Share this post


Link to post
Share on other sites

I think that many people would be open to it as long as it's not too in-your-face about a specific country's specific problems. Many video games have you as a one man army against "the system" which is suitably dystopian and evil. Also look to film... V for Vendetta managed to make people back an anarchist terrorist with a love of explosives only a few years after 9/11. People are open to a lot if it's couched suitably and the protagonist is "the good guy".


hey Jeffrey,

Thanks for your reply. I'm not specifically targetting my game to an audiance weaned on violent action games, though violence is certainly a key driving force in social change. Even independence struggles struggles against British rule which we associate with the pacifist methods of Gandhi, there was a strong element of violence in the struggle. Perhaps that mechanic could be incorporated at a later date.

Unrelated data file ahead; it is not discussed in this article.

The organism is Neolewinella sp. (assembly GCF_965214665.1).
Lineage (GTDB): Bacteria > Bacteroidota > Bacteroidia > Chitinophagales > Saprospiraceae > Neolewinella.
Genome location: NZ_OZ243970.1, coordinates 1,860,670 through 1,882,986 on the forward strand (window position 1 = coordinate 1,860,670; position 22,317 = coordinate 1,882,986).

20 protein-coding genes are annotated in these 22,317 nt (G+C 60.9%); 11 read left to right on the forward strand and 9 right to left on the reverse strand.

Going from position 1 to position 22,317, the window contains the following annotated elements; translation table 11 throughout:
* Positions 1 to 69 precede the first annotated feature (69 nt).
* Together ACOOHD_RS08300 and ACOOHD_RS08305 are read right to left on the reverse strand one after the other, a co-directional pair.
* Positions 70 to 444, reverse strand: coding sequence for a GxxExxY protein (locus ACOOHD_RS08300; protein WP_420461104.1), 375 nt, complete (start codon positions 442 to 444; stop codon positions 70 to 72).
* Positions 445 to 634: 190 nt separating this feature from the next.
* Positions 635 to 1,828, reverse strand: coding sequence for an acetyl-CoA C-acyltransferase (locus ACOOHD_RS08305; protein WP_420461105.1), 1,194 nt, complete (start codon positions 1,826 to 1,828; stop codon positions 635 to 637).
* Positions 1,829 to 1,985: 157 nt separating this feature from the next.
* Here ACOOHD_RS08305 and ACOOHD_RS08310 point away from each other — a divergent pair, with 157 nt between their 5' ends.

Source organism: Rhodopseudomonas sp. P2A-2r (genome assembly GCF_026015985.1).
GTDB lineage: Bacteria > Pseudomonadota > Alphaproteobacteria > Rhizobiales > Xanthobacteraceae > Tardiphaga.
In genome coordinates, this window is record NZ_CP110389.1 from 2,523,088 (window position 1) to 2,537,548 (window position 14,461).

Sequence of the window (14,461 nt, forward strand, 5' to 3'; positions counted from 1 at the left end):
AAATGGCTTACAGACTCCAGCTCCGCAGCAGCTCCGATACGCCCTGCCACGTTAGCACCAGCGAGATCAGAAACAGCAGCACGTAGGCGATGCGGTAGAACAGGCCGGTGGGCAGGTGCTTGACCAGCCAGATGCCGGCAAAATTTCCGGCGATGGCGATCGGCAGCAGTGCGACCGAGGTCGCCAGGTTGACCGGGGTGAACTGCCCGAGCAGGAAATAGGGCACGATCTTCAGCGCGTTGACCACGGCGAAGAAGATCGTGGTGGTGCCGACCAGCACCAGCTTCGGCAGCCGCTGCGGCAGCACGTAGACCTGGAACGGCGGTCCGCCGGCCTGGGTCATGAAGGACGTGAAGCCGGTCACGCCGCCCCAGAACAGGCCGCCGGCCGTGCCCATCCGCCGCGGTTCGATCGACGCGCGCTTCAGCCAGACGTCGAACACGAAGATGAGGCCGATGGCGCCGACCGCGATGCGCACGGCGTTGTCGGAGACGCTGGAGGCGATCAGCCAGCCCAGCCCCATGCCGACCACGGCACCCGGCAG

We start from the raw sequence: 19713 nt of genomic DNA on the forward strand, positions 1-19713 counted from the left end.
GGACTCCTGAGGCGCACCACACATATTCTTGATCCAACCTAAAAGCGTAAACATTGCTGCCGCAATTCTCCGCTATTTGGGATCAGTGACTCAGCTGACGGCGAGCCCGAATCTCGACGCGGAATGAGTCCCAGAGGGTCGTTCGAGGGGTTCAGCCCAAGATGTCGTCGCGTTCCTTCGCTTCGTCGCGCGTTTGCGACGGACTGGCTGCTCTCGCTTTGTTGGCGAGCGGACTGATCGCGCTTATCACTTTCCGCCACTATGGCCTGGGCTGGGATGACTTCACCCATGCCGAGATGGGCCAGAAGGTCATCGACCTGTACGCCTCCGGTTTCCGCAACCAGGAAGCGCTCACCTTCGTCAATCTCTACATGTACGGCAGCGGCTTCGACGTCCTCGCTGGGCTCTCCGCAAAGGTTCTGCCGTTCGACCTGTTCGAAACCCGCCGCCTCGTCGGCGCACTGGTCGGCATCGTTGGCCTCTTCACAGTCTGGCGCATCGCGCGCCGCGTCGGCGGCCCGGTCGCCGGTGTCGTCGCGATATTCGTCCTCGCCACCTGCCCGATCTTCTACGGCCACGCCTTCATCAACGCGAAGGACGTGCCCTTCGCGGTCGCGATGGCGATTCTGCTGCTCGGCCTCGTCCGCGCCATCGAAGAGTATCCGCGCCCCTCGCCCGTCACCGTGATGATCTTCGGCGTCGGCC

The first iteration of the game will be a life/social simulation of the game, where you control a group of villagers in a region of rural England during the turmultuous period of 18th Century England. The initial game structure will sit between the Sims and Tropico in terms of complexity and gameplay, whilst the presentation will resemble the Third Edition of the classic Oregon Trail, with a heavy emphasis on GUI elements. Whilst I'd like to incorporate the complexity and detail of Tropico or the Patrician series of games, I also value the intimacy of the Sims, which I believe would add alot to the gameplay. The internal economy and social mechanics will be as complex as the management simulation games, but its presentation will be heavily abstracted in favour of the intimacy of the Sims life simulation dynamics where the player will see the impact that the social, political, and economic changes that are happening in the world around them is having on the population of the village. The player will have an opportunity to intervene in trade between the villagers and between the village and with the outside world, engage in the management of communally owned resources, and engage in village politics. The social, political, and economic systems will be modeled authentically according to the historical form that they took in that period.